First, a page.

Earlier this month, The Batman director Matt Reeves offered Bruce Wayne a happy birthday message (Batman's birthday is February 19). He did this by tweeting a classic extract from the comic Batman: Year One, by Frank Miller and David Mazzucchelli, as Bruce Wayne walks through the East End of Gotham, shortly before he assumes the role of Batman.
Happy Birthday, Bruce pic.twitter.com/zJ4q9kXcInFebruary 20, 2020
There's not a huge amount of significance to this, but Reeves is making a movie set in Batman's early days, reportedly year two of the Caped Crusader's career. Batman: Year One, as the name suggests, is a comic about the origin of Batman. Over three decades after its original publication in 1987, this four-issue series is still hugely significant.
Along with Frank Miller's dark near-future Batman book The Dark Knight Returns, which explores the end of his crime-fighting career, these works still have an enormous influence on how writers portray Batman now. Following on from the excellent Batman comics of Denny O'Neill and Neal Adams in the '70s, they paved the way for Tim Burton's 1989 Batman movie, and moved the popular perception of Batman past the '60s Adam West version (which was subversive and entertaining in its own right).
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Reeves posting the image makes sense: like Year One, his film will be noir-inspired, which the moody Robert Pattinson costume test and score attest. Every live-action version of Batman we'll ever see in our lifetimes will be beholden to the Year One version in some way. It's that influential.
2005's Batman Begins, meanwhile, adapted key parts of the Year One story. That's why The Batman likely won't be a straightforward origin movie – it's been done. Numerous people have joked about how many times we've seen the Waynes killed in Crime Alley. Hell, even last year's Joker managed to squeeze it in.
Year One, though, is far from the only great comic about the early years of Batman. Below, we've captured some we think you'd enjoy reading before The Batman releases in 2021. You can buy and download each one on Comixology (opens in new tab), which is the best way to read digital comics on your tablet.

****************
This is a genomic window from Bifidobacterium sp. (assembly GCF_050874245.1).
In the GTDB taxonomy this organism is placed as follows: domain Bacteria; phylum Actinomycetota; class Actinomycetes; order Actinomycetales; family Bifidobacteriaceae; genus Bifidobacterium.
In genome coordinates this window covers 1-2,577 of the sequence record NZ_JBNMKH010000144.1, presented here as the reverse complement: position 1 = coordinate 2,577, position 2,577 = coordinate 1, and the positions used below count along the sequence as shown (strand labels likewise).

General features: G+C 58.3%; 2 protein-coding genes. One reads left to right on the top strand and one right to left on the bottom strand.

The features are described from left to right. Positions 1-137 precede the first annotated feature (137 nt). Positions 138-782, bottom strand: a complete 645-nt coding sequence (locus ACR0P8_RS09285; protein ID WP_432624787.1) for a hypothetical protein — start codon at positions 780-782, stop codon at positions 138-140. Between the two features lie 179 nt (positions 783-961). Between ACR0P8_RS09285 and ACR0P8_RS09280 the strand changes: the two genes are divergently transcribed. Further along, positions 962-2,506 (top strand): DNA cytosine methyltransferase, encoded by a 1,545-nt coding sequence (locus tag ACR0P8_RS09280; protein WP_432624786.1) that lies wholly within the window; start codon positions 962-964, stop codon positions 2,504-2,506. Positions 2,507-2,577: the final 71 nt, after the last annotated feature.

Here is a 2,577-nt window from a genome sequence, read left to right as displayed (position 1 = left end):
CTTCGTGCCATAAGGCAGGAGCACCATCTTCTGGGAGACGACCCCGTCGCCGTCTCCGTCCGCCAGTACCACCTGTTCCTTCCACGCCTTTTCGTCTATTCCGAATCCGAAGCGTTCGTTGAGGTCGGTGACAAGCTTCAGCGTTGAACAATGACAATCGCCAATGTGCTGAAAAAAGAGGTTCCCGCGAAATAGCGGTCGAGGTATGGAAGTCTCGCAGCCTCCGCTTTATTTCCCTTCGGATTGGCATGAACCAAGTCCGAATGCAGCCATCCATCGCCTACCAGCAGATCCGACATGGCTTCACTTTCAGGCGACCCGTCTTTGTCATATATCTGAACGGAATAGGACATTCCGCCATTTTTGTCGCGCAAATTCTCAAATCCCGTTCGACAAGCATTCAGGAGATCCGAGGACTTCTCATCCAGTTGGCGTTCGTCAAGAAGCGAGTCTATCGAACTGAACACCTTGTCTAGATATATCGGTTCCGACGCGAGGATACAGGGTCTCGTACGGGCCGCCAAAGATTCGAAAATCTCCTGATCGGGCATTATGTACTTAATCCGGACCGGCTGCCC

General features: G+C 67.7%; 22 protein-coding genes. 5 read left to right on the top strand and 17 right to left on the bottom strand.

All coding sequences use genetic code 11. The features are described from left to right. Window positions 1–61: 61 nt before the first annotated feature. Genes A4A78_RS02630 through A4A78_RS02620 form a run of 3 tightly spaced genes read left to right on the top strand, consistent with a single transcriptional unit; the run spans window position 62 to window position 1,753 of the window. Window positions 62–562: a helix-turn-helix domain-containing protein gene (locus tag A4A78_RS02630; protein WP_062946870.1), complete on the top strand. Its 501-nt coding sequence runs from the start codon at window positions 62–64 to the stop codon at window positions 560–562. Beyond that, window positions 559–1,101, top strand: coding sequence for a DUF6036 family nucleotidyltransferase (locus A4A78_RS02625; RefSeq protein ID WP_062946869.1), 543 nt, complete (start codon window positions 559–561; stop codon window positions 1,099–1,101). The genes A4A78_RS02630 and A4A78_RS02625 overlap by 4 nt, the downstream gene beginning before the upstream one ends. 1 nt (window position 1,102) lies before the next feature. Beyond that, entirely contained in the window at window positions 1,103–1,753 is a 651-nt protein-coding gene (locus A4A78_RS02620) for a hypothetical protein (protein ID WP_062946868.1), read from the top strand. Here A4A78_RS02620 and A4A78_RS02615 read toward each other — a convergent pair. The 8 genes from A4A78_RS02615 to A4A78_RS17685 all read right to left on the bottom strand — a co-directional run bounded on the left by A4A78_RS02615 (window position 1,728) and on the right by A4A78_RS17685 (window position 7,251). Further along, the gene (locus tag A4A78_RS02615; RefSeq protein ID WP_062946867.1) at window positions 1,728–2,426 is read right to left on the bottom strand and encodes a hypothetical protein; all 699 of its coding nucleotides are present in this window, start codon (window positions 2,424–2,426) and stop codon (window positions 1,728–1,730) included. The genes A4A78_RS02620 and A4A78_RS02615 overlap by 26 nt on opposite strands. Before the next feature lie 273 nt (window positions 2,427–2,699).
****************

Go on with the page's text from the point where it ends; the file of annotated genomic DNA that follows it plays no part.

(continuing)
Batman: Earth One
Director Matt Reeves has said that The Batman is "more Batman in his detective mode than we've seen in the films", meaning we'll actually get to see the World's Greatest Detective solve crimes.
This book, by writer Geoff Johns and artist Gary Frank, is about Batman learning to be a detective. It's a very practical depiction of the character that strips away the brooding excesses of Miller's comics. The best detail is you can actually see Batman's eyes under the mask: it makes the book feel like it's set in the real world, and that the Caped Crusader is a do-good amateur rather than the master of every discipline as he's usually depicted.
Two volumes have been published so far, with a third on the way.
Batman: Year Two
There is a far less famous sequel to Batman: Year One, not written by Miller, and instead scripted by Mike W Barr, with illustrations by Alan Davis and Todd McFarlane. Year Two actually deserves a much better reputation than it has. Batman faces off against the Reaper, a murderous vigilante who predates the Dark Knight in Gotham, and he's forced to use firearms to keep up with his new opponent. The story was later adapted into the excellent Batman animated movie Mask of the Phantasm.